HK and Cult Film News's Fan Box

Saturday, December 15, 2007


I AM LEGEND is a brave movie for about an hour and ten minutes. For a big holiday blockbuster movie, the film actually tries to draw suspense from the atmosphere rather than noisy crashes and explosions. With the barest of scores, the cicadas and birds and simple, repetitive sounds of Will Smith's Robert Neville going about his daily chores create an eerie sense of peacefulness amidst the decaying ruins of New York City. The sound designers deserve an Oscar for their work here. Much of the tension comes from their work, which manages to strike a balance and not be boring and listless (e.g. D-WARS). The camerawork is excellent as well, using lots of wide shots (and even a fisheye lens at one point) to show the isolation, loneliness, and vulnerability. As another reviewer pointed out, there's a true sense of agoraphobia.

Even more impressive and unexpected, the writers manage to drop some moral ambiguity in the story. The "Dark Seekers" of the movie are described as mindless, cannibalistic killing machines, but when Neville captures one for experimentation purposes, you can see a look of bitter hatred on the face of another Seeker who cannot chase after the catpured Seeker because of their vulnerability to sunlight. And it's that Seeker's quest for vengeance that drives the last half of the plot. The Seeker learns from the trap Neville uses and exploits his knowledge of Neville's habits to trap the hero. There are clear signs of intelligence. And then there are the signs that Neville, slowly losing his grip on sanity, has become irrationally hateful of the Seekers. He performs cruel, life-threatening experiments on dozens of them in search for a cure. Much like John Wayne's character in THE SEARCHERS and Comanches, Neville feels that living as a Seeker ain't livin' at all and you're better off dead. He hesitates to shoot deer and lions to get fresh meat for survival, but he won't hesitate to brutally murder Seekers. What makes this more interesting is that Neville's love for Bob Marley's music is a major part of his character, as Bob Marley tried to stomp out hatred and racism with peace and love via reggae. "Bring light to the darkness." How ironic would it be if the darkness was his hatred rather than their existence and the light was understanding and acceptance? That's what the original novel was about (though without the Bob Marley analogies), and it's an interesting theme that is well told through subtle hints.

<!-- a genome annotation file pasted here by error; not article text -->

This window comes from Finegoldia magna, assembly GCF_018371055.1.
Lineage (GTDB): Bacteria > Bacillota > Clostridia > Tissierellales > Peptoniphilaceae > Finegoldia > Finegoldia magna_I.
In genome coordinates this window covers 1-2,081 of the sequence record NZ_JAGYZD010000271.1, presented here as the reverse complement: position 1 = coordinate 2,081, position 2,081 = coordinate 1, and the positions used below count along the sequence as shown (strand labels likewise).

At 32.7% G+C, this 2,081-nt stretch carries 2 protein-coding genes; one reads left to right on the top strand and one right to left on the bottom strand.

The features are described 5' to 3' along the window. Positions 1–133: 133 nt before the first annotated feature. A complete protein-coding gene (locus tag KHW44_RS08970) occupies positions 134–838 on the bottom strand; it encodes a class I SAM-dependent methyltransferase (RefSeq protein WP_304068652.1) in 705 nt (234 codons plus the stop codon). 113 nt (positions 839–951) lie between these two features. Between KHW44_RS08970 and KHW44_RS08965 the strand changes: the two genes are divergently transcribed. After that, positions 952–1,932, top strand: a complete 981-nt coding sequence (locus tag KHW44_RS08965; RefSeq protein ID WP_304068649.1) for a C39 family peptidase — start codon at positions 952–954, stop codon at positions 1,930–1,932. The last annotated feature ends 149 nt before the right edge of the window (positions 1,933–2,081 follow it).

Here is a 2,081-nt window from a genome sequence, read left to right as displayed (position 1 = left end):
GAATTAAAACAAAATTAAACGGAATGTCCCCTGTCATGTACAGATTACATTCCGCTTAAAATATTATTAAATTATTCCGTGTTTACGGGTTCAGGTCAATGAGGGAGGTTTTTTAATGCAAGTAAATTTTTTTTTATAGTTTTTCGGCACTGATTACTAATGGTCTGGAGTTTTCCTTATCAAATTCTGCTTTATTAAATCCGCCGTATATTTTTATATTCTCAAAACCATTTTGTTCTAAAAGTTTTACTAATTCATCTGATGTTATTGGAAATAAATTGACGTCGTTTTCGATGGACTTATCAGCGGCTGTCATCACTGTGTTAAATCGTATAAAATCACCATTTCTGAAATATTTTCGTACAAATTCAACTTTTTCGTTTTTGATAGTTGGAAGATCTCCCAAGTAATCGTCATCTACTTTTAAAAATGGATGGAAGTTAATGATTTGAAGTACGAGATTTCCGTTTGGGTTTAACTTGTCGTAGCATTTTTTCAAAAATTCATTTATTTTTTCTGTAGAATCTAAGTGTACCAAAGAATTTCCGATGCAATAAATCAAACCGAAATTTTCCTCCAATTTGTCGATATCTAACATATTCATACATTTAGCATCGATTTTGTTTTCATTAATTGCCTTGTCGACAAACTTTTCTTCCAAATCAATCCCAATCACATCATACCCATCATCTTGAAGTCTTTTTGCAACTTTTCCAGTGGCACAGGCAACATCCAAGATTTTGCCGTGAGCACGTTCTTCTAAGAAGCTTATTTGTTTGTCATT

The last act sadly becomes conventional. It gets all explodey and turns into a SIGNS-esque evaluation of religious faith. The thematic disconnect is jarring, and the ending gets a little too happy. This doesn't ruin the rest of the movie, but it was disappointing after the great first two thirds. Still, two thirds of a great movie was far more than I expected, and as much of a badass as Charlton Heston is, I have to put this movie above OMEGA MAN. I just wish the movie stuck to its guns like the original PLANET OF THE APES.

Also, of note:
Can we all agree now that CGI is not inherently better than practical effects and that mediocre effects do not make a movie bad?

Two factual errors I noticed:
In the cable news interview that kicks off the movie, there's an item on the crawl saying the Patriots beat the Giants for the second time in the 2009 season 23-7. Interconference scheduling in the NFL is on a 4-year rotation (each division in one conference plays all the teams in a division of the other conference each year). The AFC East (Patriots) plays the NFC East (Giants) this year, 2007. Therefore, the next such season that the Patriots would play the Giants during the regular season is 2011. And that's only one game. The second game would have to be the Super Bowl, the only other time when interconference matchups take place. That they do not mention the Super Bowl would indicate that the game played was not the championship game. In other words, that news item no es posible.

The Jamaican government did not send an assassination squad after Bob Marley, or at least not the ruling party. Jamaica was very violent in the '70s (the reputation continues today). There were gangs associted with the two political parties, the Jamaican Labor Party and the People's National Party, that caused much of this violence. The Prime Minister of the time, Michael Manley (PNP), put together a concert with Marley headlining to help quell the violence. Supposedly, gang members tied with the JLP tried to assassinate Marley, believing the acceptance to play at the concert to be a sign of backing the PNP. Marley, however, was more concerned about making peace, as stated by Smith's character, than politics. That said, I'll take any excuse to throw a bit of Jamaican culture into a movie.

No comments: